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Gisaengs (Variation: Kisaeng, Hangeul: 기생) were female courtesans prominent during the Joseon Dynasty (1392-1910). They are regarded as entertainers and artists that perform for upper social-classes such as the royal family or the nobles (Yangbans). Gisaengs were renowned for their refined beauty as well as talent in writing and reciting poetry and prose. As such, the term gisaeng was sometimes interpreted as 'flowers that could understand words'. Gisaengs had to be talented and trained to excel in the performing arts (i.e. dancing, singing) as well. Their intellectual talent, however, were not publicly acknowleged due to their inferior social standing.
Gisaengs are occassionally dismissed as geishas due to their similar roles and are thus often linked to prostitution. According to art historian Lee Don-Soo, however, the original gisaeng were not sexual objects but rather "entertainers who had intelligence". In addition, gisaengs are also said to pre-date the geishas. Gisaengs first originated in the Goryeo Dynasty (918-1392) while the latter became a distinctive group in the 17th century.
"During the half millennium long rein of the Chosôn Dynasty in Korea, there was a class of women whose fate was both appalling and seductive. The kisaeng, sometimes translated as "skilled women" were selected from early age for their beauty, given extensive education in poetry, music, the arts, and dance, trained in the skills of courtesanship, and then assigned as professional entertainers to the court, the high government bureaucracy, and even distant military outposts. Social outcasts unacceptable to Confucian mores, the kisaeng were often little more than prostitutes, and never attained any semblance of status in society. Even the few hundred sijo (three-line poem) they authored were preserved in spite of them by admiring males. Destined forever to fall in love and never able to retain a lover, the kisaeng wrote some of the most exquisite, if simple, lines to convey their pain." Songs of the Kisaeng (Contogenis & Choe, 1997)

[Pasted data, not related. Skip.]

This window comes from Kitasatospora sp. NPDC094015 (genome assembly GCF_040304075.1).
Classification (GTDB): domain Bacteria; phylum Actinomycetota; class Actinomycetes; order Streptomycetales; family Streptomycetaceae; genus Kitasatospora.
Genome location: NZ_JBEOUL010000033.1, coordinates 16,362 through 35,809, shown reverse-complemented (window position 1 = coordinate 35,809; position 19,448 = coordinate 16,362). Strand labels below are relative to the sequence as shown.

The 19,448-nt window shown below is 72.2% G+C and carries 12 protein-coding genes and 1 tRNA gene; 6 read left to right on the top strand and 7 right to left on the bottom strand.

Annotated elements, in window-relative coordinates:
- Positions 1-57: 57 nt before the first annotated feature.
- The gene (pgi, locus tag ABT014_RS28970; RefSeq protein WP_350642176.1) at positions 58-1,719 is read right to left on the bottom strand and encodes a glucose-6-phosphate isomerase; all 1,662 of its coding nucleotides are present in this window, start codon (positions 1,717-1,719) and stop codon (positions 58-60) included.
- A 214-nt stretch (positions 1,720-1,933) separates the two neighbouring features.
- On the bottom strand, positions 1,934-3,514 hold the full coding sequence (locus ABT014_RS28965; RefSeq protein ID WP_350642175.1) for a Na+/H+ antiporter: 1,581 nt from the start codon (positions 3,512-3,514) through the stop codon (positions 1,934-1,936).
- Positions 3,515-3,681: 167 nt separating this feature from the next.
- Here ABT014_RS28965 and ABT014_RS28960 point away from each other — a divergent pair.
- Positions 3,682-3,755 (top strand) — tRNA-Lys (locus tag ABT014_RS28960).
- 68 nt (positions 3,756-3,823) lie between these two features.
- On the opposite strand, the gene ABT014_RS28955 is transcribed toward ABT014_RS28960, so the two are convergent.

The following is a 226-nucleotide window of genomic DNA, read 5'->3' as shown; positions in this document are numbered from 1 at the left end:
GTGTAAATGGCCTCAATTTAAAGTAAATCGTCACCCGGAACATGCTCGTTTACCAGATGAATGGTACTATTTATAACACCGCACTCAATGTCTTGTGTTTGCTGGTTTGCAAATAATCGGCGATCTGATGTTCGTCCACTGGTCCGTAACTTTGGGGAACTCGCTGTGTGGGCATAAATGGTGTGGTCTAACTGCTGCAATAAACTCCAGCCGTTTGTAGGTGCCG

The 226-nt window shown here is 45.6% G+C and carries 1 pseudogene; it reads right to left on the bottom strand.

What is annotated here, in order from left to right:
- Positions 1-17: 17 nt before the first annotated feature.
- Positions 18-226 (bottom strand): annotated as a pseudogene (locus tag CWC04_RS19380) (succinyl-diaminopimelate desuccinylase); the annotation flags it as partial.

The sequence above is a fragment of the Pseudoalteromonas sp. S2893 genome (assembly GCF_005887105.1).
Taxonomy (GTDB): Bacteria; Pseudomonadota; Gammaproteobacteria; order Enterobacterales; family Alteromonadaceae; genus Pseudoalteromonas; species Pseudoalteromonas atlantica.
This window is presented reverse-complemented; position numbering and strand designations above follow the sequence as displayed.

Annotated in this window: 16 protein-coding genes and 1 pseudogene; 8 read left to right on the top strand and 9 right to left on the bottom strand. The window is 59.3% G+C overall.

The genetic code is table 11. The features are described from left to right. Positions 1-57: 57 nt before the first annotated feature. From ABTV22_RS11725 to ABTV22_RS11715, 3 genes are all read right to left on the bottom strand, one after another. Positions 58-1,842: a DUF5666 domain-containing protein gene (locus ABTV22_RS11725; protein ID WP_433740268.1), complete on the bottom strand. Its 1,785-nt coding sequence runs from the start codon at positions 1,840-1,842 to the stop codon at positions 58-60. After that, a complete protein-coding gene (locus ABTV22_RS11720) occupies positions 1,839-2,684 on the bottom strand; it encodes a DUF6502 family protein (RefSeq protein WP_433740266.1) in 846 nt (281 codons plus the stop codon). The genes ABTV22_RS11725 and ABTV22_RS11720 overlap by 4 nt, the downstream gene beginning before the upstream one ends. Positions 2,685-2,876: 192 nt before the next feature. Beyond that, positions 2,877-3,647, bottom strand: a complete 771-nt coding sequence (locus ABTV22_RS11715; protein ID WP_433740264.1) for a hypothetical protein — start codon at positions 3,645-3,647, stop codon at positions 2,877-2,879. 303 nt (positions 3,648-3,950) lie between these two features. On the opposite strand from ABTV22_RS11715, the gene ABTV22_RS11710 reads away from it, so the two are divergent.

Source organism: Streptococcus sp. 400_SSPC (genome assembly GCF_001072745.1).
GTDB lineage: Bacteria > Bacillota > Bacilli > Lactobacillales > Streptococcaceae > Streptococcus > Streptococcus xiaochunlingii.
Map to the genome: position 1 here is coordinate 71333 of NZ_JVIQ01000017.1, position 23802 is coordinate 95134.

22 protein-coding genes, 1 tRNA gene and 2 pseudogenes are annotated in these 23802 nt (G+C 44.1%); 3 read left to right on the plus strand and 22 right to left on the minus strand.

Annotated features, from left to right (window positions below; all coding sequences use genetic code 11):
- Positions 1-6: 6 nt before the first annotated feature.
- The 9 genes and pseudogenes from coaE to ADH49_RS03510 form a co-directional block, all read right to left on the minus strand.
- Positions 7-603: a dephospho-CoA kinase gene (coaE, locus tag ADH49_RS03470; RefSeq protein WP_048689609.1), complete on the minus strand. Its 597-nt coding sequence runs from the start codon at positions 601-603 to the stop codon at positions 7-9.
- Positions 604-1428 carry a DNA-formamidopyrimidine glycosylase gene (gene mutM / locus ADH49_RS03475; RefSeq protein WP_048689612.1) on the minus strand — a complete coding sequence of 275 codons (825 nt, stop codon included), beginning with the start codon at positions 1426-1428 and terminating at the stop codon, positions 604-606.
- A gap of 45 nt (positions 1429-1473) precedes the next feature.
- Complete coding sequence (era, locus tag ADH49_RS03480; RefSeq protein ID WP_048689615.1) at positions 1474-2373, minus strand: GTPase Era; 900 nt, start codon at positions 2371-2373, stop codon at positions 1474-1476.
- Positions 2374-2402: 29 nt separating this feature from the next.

In accordance to the dynasty's legislation, gisaengs are born to the cheonmin class (also known as 'vulgar commoners'). Members of the class include slaves, butchers, sorcerers and prostitutes. While they all belong to the same hierarchy, gisaengs were widely regarded as having a significantly higher status than the slaves. As such, a number of slaves worked for the gisaengs and were at their dispense.
The status is hereditary and thus the children of gisaengs also belong to the cheonmin class with the exception of male offsprings whose biological father is a yangban or a member of the royal family. Daughters automatically become gisaengs as well and are enrolled in a gyobang, a training institute of sorts for gisaengs, at a tender age of 8.
Gisaengs were considered property of the government and were kept under the respective district office's purview. Gijeok, a registry of gisaengs were maintained to monitor their population, and this practice is similar to that as conscripted government slaves. A gisaeng can only be officially liberated by the King at the request of a wealthy patron or a high government official.